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Rocky Mountain Motorsports appeals Mountain View County's stop order

Land and Property Rights Tribunal to hear stop order for sound limits at track located east of Highway 2 near Carstairs

MOUNTAIN VIEW COUNTY - Council has postponed a decision on a proposed expansion of the Rocky Mountain Motorsports facility outside Carstairs, carrying a motion at the recent council meeting to put off a decision until the stop order appeal provisions and enforcement conclude.

The $34 million Rocky Mountain Motorsports car racing recreation and training track facility is located at the intersection of Highway 2 and Highway 581 on a 385.64-acre parcel. It opened in September 2022.

The company has made an application for a development permit for a $20,000,000 expansion of the facility that would include the construction of eight buildings containing 80 vehicle storage units.

Five of the eight buildings would house the storage units, and the three additional buildings would include wash bays and washrooms, minor infrastructure and additional sound mitigation including berm and fencing, according to information posted on the county’s website.

The proposed project would see building sizes vary from 55 square meters to 3,113 square meters.

During a special council meeting held on June 12 council passed a motion requesting that administration prepare amended conditions for the development permit prior to council consideration.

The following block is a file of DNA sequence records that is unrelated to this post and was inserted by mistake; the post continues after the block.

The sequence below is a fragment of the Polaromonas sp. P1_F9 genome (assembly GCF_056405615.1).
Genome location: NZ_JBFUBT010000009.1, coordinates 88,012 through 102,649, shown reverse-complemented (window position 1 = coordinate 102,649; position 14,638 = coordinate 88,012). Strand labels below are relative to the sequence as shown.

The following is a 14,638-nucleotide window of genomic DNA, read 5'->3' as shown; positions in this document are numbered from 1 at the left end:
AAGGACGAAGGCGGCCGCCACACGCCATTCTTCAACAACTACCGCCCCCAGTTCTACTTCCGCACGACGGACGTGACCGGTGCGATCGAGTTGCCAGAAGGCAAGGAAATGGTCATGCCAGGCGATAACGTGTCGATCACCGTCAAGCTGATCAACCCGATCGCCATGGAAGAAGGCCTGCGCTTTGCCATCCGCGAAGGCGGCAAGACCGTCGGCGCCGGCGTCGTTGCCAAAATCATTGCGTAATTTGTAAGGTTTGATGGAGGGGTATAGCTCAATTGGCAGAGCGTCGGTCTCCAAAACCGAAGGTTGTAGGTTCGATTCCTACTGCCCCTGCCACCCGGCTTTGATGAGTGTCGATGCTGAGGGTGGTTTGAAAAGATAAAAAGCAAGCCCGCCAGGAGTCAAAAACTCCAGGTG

On June 29 the county issued a stop order on the property requiring compliance with the sound limits under the original development permit.

“As the current development permit proposes additional sound mitigation measures, administration recommends that decision on (the new permit application) be postponed until the stop order appeal period and enforcement conclude,” said the  county's chief administrative officer Jeff Holmes.

The stop order was eligible to be appealed until July 20 and is required to be complied with prior to Aug. 31.

Following the July 12 council meeting, Rocky Mountain Motorsports appealed the stop order to the Land and Property Rights Tribunal (LPRT).

“We are still waiting on a date (for that appeal),” said Holmes. “We originally had a proposed date and we thought it was going to be appealed through the local SDAB (subdivision and development appeal board) but the SDAB had a look at it and from a jurisdictional point of view has referred it to the LPRT due to approvals from Alberta Environment that are involved in the property and proximity to highways.”

Dan Singleton

About the Author: Dan Singleton

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